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Liturgy: Renewing the role of parish liturgy committees and coordinators – Part 3

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Liturgy committees are about fostering and nourishing faith through the preparations necessary to shape good celebrations. If the primary quality of good liturgical celebrations is a unity of purpose, as was mentioned in last week’s article, and if “all concerned should work together in the effective preparation” of parish liturgy, as the General Instruction of the Roman Missal (No. 73) directs, a parish cannot survive without a functioning liturgy committee, with a few members coordinating all those efforts.

Growth is an inevitable quality of life, and the liturgy, too, must follow an organic process to stay alive for all participants. The goal of the liturgy committee is to prepare a “living” liturgy, a liturgy that gives life. Our liturgical year gives the perfect structure within which to do this work.

As it seeks to form us year after year in the paschal mystery of Christ, we move through times of quiet anticipation, joyous proclamation, steady reflection, rigorous renewal, resurrected zeal and deeper gospel living. How does a parish form a group capable of such an intense responsibility? As with anything in life, the toughest part of beginning something new is taking the first step.

That first step in forming a parish liturgy committee is for the pastor, with assistance from other parish leadership, to call the necessary workers together. Most of the parishes in our archdiocese are shared parishes in that they are made up of people from various language communities. For the parish to truly become a cohesive body working towards life-giving celebrations of the Mass, those in the liturgical ministries, and representatives of each of the language communities need to be included. Every member of the committee needs to be schooled in the essential liturgical principles, so that they may work effectively in a multicultural context. These principles are basic to the celebration of the Mass in any culture.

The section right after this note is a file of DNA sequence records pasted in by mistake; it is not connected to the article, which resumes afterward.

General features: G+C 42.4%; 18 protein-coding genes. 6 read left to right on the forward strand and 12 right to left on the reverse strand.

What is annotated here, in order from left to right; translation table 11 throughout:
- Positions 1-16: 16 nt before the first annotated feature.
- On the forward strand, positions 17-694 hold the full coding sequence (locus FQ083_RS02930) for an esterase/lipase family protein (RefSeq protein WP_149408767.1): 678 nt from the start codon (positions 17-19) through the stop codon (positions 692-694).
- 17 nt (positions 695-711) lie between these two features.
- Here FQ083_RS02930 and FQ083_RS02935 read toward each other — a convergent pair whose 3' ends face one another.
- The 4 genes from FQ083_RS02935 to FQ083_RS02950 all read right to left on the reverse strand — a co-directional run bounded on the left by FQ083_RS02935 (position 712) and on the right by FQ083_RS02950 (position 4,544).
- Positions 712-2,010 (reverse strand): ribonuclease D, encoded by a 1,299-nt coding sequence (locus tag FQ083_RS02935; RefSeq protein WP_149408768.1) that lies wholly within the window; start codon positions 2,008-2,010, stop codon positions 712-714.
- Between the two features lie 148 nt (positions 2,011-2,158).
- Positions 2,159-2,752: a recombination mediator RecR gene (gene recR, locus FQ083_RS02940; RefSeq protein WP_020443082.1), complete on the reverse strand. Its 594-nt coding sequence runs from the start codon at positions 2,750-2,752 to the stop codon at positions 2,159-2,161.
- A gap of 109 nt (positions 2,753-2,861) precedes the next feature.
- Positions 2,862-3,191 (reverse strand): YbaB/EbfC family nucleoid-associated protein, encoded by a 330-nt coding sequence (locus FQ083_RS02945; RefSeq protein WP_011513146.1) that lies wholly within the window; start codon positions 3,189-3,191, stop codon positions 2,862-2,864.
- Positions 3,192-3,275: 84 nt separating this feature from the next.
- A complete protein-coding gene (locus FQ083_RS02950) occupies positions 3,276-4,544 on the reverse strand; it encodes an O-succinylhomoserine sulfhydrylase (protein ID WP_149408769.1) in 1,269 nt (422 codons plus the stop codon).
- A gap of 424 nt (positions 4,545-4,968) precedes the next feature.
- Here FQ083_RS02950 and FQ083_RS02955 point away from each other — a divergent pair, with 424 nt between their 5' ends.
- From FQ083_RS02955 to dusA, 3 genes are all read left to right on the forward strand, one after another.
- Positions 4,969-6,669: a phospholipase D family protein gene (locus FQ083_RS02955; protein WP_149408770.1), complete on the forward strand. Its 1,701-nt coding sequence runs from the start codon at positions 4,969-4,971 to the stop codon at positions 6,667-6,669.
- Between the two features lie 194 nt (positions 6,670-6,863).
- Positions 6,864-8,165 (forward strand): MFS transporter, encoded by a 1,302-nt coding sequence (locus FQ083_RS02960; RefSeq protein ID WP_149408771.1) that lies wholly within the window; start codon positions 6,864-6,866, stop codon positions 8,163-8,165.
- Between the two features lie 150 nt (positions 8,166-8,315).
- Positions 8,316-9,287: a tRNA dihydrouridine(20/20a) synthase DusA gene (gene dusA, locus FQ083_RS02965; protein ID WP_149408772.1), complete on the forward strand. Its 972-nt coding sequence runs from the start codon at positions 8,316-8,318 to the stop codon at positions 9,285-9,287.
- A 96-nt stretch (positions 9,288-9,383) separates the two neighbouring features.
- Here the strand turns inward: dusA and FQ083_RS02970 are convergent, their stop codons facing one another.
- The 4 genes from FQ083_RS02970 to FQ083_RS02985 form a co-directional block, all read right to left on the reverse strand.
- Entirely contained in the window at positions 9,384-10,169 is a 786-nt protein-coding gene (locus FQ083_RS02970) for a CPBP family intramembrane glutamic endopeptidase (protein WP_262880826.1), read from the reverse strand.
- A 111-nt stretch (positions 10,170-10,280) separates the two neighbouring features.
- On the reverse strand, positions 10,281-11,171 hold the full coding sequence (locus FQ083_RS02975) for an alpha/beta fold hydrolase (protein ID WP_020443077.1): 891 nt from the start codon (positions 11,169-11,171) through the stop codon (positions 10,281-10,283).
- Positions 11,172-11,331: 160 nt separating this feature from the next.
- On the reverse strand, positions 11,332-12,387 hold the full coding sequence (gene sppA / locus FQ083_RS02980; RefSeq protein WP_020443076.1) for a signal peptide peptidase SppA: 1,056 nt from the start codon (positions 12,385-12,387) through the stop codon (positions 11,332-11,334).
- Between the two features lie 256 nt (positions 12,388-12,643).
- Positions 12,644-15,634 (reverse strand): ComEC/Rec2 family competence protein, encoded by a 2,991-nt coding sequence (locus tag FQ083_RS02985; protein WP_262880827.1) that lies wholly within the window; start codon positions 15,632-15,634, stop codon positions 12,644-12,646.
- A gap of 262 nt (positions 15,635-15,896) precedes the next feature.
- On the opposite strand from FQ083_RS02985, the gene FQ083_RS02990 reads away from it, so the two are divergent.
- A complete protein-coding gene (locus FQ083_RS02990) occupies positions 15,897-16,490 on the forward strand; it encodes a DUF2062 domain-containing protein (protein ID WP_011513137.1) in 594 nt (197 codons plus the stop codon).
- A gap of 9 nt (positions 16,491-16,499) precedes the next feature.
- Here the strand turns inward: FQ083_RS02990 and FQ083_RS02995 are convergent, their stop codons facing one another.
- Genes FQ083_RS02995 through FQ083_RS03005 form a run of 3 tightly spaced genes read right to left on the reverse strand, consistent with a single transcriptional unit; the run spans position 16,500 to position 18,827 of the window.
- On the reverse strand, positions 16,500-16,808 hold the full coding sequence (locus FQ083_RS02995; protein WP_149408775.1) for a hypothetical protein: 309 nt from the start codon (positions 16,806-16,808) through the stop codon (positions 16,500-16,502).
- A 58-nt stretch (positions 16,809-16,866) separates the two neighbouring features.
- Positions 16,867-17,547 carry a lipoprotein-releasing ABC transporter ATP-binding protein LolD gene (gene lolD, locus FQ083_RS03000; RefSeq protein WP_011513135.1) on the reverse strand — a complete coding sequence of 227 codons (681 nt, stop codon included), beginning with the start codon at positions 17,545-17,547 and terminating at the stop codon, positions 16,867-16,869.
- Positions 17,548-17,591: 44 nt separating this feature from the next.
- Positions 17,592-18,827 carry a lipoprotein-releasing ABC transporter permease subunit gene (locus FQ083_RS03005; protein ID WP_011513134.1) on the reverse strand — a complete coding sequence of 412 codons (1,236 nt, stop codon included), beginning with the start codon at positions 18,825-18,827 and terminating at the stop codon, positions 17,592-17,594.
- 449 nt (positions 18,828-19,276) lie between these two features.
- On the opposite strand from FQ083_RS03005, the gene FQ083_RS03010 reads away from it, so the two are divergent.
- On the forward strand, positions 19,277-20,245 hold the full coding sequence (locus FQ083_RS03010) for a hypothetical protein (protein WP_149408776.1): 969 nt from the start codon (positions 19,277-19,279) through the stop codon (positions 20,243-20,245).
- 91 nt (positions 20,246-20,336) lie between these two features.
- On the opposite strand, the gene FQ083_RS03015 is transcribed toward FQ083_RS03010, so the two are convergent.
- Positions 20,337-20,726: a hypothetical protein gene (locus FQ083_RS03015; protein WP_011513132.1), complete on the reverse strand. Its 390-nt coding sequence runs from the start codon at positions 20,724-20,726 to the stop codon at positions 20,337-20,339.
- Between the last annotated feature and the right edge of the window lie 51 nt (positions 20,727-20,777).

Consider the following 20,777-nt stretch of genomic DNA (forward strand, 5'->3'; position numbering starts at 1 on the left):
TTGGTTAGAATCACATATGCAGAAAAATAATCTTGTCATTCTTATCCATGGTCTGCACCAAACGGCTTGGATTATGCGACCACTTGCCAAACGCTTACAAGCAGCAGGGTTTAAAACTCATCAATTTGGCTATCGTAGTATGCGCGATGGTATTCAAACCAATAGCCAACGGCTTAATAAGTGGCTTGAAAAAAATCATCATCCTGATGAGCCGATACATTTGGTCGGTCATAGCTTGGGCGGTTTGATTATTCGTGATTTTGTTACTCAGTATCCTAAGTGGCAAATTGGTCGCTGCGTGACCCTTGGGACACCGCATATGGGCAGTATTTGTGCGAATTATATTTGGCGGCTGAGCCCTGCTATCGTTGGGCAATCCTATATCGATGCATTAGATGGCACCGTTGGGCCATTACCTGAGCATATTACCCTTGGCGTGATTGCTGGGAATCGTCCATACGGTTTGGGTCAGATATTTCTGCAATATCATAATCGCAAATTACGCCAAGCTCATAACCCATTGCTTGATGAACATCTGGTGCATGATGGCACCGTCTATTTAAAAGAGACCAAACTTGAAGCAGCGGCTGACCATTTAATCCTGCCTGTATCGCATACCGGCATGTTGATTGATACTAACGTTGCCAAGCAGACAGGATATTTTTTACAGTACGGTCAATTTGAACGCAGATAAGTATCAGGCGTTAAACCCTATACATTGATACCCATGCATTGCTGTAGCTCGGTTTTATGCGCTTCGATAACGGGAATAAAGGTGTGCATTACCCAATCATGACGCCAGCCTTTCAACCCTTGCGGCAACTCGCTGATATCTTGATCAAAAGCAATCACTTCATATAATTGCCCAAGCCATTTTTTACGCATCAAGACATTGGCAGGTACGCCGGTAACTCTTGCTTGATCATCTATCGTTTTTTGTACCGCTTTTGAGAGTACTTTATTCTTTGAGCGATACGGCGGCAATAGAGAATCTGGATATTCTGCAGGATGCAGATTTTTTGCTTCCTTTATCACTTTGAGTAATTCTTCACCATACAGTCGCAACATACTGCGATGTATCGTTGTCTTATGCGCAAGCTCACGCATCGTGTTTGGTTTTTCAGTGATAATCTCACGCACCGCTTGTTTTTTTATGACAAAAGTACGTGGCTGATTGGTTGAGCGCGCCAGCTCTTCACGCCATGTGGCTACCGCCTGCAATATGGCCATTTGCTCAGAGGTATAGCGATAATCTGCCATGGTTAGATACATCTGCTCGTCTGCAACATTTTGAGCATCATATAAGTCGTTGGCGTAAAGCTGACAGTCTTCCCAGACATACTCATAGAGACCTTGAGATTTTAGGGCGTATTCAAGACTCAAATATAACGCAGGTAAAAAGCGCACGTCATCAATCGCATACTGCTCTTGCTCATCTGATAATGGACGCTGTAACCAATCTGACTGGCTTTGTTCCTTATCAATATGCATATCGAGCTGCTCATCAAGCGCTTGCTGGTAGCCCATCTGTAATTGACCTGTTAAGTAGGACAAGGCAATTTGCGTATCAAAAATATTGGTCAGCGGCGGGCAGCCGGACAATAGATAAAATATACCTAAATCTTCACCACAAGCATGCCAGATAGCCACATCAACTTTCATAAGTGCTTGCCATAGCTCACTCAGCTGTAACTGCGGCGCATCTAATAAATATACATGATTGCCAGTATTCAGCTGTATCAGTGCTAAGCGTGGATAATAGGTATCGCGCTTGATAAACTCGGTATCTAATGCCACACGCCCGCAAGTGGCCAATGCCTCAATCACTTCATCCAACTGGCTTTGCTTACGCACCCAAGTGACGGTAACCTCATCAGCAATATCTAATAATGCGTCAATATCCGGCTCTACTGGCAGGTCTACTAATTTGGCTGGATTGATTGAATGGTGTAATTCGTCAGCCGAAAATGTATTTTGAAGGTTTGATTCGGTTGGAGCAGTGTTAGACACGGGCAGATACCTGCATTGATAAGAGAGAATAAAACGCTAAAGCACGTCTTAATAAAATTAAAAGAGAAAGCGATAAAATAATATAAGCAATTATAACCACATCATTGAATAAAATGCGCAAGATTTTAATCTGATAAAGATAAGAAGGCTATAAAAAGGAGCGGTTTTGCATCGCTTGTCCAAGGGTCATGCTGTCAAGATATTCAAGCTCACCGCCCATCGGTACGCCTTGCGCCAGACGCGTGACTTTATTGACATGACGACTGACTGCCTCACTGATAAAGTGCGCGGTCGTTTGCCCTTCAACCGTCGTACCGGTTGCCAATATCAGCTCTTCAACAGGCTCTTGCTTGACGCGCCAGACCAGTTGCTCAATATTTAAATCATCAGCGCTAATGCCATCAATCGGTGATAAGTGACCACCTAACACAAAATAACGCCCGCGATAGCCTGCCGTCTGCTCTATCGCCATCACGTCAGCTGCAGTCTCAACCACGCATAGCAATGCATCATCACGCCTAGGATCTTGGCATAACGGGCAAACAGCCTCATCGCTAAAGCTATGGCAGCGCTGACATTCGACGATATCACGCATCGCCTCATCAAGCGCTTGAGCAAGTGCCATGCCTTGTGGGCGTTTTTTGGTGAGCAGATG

Then, the second step is to set up a system of communication among all members that is effective and thorough. Poor communication is the downfall of any institution. To avoid jeopardizing your chances of success, all the ministry leadership at the various Sunday Mass times, as well as the parish’s yearly liturgical celebrations need to be included in the communications network established.

The third step is for all chosen members to spend a length of time, perhaps a year of monthly gatherings, in learning about the liturgy. The Office for Worship can help you in this formative process. Contact us at OFWmailbox@la-archdiocese.org or call (213) 637-7262.

During the initial time of learning and growing proposed above, there will likely be an individual on the committee whose passion for the liturgy will be awakened. Trust in the process. God provides! If this member of the committee is a good communicator and organizer, the group should likely ask her/him to take on the role of coordinator.

That coordinator becomes like the hub of a wheel, with all the spokes of the wheel being the various liturgical ministries. It is best if this person is also the center point of all communications. This will relieve the pastor and other priests from carrying that task. The coordinator might take on the following responsibilities:

> Schedules the regular meetings;

> Schedules the meeting room;

> Communicate the dates and location to all members; and

> Takes responsbility for sending out all communications.

The committee also needs someone to run the meetings. Over the course of the year of formation, the pastor will likely be able to identify someone on the committee who is a good listener and who understands the dynamics of group discussion. That person can serve as facilitator for the meetings. The facilitator will need an understanding of the liturgical year, and be someone immersed in the life of the parish. The facilitator’s responsibilities would include:

> Proposing an agenda for each meeting;

> Adjusting the agenda in discussion with the pastor;

> Sending out the completed agenda to all members at least one week before each meeting, perhaps with a suggested reading of a church document, article or book chapter pertinent to the main topic of the meeting; and

> Facilitating the discussion at the meetings, making sure everyone has a chance to speak while ensuring that no one dominants the discussion.

The group will also need someone to document its proceedings. This recordkeeper would:

> Take notes of each meeting’s discussion

> Make those notes available to members on a regular basis

> Keep a record book of all meeting notes, agendas and readings.

The parish liturgy committee is now ready to begin their work. More about this next week.

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